The emergence of hypervirulent of serotype K1 and K2 are a major cause of life-threatening, community-acquired infections. Recent studies demonstrated that Kp can persist for long periods of time within the spleen and liver and survive within macrophages. We aimed to explore whether two clinically relevant antimicrobials differed in their capacity to clear within-macrophage Kp.

The mouse monocyte cell line J774a were used to model Kp macrophage infection (cultured in RPMI, 10% Fetal-bovine-serum, 37oC, 5%CO2). Cells were harvested and seeded in a 96-well plate at 2x106 cells/mL and incubated overnight. The following day, cells were infected with hypervirulent, K1 Kp (NTUH-K2044) for one hour at an MOI of 10. A 1-hour treatment with gentamicin and polymyxin-Bwas used to kill extracellular Kp. Cells were then washed, and incubated with serial 2-fold dilutions of meropenem and tigecycline for 6 hours. In parallel, a killing assay was performed with antibiotic, and Kp in cell culture media alone to compare the intracellular and extracellular activity of each antibiotic.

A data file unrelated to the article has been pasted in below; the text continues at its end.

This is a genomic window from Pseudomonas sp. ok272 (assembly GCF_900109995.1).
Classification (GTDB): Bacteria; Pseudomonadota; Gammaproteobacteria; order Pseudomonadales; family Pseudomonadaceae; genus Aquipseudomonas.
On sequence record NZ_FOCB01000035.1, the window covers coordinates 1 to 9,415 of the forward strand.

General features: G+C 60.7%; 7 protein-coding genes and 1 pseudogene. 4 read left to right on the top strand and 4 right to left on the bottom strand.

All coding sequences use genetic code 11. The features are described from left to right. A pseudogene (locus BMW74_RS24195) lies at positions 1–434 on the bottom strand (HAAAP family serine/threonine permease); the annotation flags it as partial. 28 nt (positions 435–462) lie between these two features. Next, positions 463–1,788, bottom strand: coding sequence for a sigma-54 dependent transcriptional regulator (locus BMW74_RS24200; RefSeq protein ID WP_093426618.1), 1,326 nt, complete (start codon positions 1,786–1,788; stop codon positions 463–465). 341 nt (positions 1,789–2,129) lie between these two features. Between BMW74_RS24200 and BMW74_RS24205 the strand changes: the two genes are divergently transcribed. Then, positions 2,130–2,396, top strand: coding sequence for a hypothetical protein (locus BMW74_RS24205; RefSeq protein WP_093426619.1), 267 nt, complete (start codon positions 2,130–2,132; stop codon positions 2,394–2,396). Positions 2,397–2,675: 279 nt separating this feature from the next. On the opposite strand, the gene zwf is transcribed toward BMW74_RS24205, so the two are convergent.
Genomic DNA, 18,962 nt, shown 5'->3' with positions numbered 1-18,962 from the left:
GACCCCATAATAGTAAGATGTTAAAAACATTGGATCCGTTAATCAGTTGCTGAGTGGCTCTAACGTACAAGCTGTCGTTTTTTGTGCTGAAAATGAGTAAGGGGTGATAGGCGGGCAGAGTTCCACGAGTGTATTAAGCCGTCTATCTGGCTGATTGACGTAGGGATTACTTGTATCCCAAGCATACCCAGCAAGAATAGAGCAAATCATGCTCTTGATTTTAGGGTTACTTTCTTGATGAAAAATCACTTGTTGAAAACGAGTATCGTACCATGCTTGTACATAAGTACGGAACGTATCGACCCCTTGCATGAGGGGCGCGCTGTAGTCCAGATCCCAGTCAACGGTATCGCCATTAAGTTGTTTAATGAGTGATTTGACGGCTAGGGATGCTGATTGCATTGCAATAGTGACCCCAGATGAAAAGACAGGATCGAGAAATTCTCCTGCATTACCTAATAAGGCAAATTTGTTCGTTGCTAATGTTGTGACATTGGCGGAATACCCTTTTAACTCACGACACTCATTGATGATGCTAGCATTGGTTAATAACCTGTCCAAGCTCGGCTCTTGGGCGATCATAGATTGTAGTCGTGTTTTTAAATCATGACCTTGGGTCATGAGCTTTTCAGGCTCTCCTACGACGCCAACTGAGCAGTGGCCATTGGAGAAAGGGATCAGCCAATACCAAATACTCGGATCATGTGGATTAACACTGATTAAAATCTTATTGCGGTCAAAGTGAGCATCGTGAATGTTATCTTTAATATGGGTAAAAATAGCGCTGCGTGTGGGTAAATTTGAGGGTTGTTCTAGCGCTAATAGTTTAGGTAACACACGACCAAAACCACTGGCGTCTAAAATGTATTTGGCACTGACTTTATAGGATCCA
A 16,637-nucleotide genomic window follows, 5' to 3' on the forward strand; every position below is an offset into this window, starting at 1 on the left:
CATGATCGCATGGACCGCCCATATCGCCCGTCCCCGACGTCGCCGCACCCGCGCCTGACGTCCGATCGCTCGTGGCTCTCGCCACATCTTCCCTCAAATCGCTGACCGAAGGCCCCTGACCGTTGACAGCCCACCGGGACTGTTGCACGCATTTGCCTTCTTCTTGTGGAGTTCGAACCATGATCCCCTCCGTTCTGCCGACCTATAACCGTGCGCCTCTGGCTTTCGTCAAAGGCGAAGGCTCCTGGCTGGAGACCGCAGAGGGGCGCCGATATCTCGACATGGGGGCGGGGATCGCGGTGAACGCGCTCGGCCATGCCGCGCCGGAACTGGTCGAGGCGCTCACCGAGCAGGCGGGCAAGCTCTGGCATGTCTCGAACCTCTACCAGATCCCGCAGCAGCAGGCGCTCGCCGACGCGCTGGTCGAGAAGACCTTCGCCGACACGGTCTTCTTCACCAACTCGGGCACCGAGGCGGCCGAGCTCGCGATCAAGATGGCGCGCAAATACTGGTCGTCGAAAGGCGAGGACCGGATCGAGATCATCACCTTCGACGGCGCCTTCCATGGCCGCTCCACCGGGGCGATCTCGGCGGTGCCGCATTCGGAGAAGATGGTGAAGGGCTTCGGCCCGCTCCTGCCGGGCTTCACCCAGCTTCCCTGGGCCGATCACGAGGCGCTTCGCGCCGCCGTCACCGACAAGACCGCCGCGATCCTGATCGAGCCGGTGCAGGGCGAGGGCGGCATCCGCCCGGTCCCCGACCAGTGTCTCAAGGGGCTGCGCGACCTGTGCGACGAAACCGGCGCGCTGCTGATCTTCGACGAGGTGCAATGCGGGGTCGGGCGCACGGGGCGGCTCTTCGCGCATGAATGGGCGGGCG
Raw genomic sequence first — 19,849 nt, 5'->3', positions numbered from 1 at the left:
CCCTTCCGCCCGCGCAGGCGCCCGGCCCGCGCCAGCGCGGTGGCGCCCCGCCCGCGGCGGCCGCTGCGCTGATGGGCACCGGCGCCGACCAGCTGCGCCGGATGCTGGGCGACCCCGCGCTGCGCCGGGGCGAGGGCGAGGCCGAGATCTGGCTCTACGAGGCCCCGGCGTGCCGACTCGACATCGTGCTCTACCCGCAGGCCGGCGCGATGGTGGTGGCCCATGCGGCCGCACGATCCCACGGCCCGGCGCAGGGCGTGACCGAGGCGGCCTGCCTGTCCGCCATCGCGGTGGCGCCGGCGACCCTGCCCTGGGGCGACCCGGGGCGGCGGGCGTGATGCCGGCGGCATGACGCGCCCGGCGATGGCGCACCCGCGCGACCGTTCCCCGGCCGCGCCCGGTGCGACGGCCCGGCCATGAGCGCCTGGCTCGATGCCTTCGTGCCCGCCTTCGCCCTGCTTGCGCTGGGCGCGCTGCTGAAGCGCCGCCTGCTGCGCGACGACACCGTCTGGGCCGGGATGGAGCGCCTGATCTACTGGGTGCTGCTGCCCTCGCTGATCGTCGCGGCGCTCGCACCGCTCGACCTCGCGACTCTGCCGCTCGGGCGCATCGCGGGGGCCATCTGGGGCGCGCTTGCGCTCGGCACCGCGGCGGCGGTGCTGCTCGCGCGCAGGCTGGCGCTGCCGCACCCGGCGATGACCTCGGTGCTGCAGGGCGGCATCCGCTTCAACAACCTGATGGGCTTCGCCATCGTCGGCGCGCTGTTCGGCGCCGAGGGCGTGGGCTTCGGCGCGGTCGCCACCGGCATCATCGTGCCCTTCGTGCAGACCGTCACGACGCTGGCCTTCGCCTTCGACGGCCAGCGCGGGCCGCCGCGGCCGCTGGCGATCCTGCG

We show that whilst the majority of the inoculum was resistant to phagocytosis, a small fraction of Kp were able to adhere to macrophages, enter the cell, and persist for up to 6h. Furthermore, we demonstrate that lower concentrations of tigecycline were required to inhibit intracellular Kp, compared with meropenem, which required concentrations in excess of the planktonic MIC to clear the intracellular niche.

These data indicate that there is reason to re-examine the antimicrobial treatment regimens for hypervirulent Kp infection with a focus on intracellularly active drugs.


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